Originally identified as by Dobson in 1957, the portrait is now accepted as one of his relatively few known works. Nevertheless, questions remain as to how much of the extant picture is by Dobson's own hand and which areas belong to his original design. The debate centers on the wide piece of canvas that has been added to the left side of the painting. The seam, clearly visible to the left of the central male figure, runs vertically the height of the canvas, effectively severing the man's right arm from his shoulder and separating the two small children on the left from the other three figures. It was long postulated that this additional section was joined to the canvas after Dobson's death so as to add children to the composition as they came into the family. Certainly, an artist other than Dobson painted these children, who are clearly by a less accomplished hand. But, as Malcolm Rogers has convincingly suggested, Dobson most likely added the strip of canvas himself, designing the present composition but leaving the work unfinished.

Julia Marciari-Alexander

Julia Marciari-Alexander, This other Eden, paintings from the Yale Center for British Art, Yale Center for British Art, New Haven, CT, 1998, p. 32, no. 5, ND1314.3 Y36 1998 (YCBA)

In a New Light: Paintings from the Yale Center for British Art (Yale University Art Gallery, 2023-03-24 - 2023-12-03) [YCBA Objects in the Exhibition] [Exhibition Description]

No More Fog at the Channel - Holbein to Hockney - 500 Years of British Art (Fundación Juan March, 2012-10-05 - 2013-01-20) [YCBA Objects in the Exhibition]

This Other Eden : British Paintings from the Paul Mellon Collection at Yale (Art Gallery of South Australia, 1998-09-16 - 1998-11-15) [YCBA Objects in the Exhibition] [Exhibition Description]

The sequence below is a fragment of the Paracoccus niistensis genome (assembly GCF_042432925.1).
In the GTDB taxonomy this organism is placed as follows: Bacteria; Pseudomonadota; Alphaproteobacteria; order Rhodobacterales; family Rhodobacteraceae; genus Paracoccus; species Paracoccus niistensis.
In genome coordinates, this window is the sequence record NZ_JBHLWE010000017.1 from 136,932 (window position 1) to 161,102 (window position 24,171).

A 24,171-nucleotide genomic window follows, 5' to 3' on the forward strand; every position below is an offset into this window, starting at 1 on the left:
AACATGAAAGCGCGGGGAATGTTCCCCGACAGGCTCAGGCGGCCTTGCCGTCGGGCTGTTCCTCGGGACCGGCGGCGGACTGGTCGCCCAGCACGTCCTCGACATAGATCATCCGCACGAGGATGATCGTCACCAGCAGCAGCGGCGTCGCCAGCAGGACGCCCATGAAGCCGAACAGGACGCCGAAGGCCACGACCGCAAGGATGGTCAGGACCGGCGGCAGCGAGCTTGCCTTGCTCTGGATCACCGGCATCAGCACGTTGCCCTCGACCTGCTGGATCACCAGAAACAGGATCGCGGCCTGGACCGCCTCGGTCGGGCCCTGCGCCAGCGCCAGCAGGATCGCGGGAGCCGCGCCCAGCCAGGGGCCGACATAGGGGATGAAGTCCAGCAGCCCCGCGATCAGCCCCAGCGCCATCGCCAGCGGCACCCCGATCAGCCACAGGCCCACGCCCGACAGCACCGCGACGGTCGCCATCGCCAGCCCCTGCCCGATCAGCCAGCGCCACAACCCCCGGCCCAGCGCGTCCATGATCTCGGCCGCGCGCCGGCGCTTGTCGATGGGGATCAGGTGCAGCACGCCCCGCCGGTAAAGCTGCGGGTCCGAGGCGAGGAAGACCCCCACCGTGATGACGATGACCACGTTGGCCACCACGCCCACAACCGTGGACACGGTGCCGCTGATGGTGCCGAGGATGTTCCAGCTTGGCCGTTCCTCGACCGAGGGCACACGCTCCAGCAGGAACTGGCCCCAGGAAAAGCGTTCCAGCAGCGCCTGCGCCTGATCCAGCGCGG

This Other Eden : British Paintings from the Paul Mellon Collection at Yale (Queensland Art Gallery, 1998-07-15 - 1998-09-06) [YCBA Objects in the Exhibition] [Exhibition Description]

This Other Eden : British Paintings from the Paul Mellon Collection at Yale (Art Gallery of New South Wales, 1998-05-01 - 1998-07-05) [YCBA Objects in the Exhibition] [Exhibition Description]

Juxtapositions (Yale Center for British Art, 1997-11-19 - 1998-01-04) [YCBA Objects in the Exhibition]

The Royalist at War - William Dobson 1611-46 (National Portrait Gallery, 1983-10-28 - 1984-01-08) [YCBA Objects in the Exhibition]

Christie's Sale Catalogue : Important English Pictures : 19 November 1965, Christie's, November 19, 1965, pp. 24-27 (addenda), Lot 28, Auction Catalogues (YCBA) [OCLC]

Malcolm Cormack, Concise Catalogue of Paintings in the Yale Center for British Art, Yale Center for British Art, New Haven, CT, 1985, pp. 88-89, N590.2 A83 (YCBA) [YCBA]

Antonia Fraser, The weaker vessel, woman's lot in seventeenth-century England , Weidenfeld and Nicolson, London, 1984, p. 12, HQ1593 F7 (YCBA) [YCBA]

Julia Marciari-Alexander, This other Eden : Paintings from the Yale Center for British Art, , Yale Center for British Art, New Haven, CT, 1998, pp. 32-33, no. 5, ND1314.3 Y36 1998 (YCBA) [YCBA]

Paul Mellon's Legacy : a passion for British art [large print labels], , Yale Center for British Art, New Haven, CT, 2007, v. 3, N5220 M552 P381 2007 OVERSIZE (YCBA) [YCBA]

Malcolm Rogers, Royalists on parade, William Dobson , 1994, pp. 72-86, V 0375 (YCBA) [YCBA]

Malcolm Rogers, William Dobson, 1611-46, National Portrait Gallery, London, 1983, pp. 65-7, no. 29, NJ18 D632 R65 (YCBA) [YCBA]

Some Little Known Portraits at the Royal Academy, Burlington Magazine, vol. 99,no.646, January, 1957, pp. 24-27, no. 28, N1 B87 + (YCBA) [YCBA]

Angus Trumble, The Finger : A Handbook, , Farrar, Straus and Giroux, New York, 2010, p. 82, GT498.F46 T78 2010 (YCBA) [YCBA]

Yale Center for British Art, Selected paintings, drawings & books, Yale University Press, New Haven, CT, 1977, p. 5, N590.2 A82 (YCBA) [YCBA]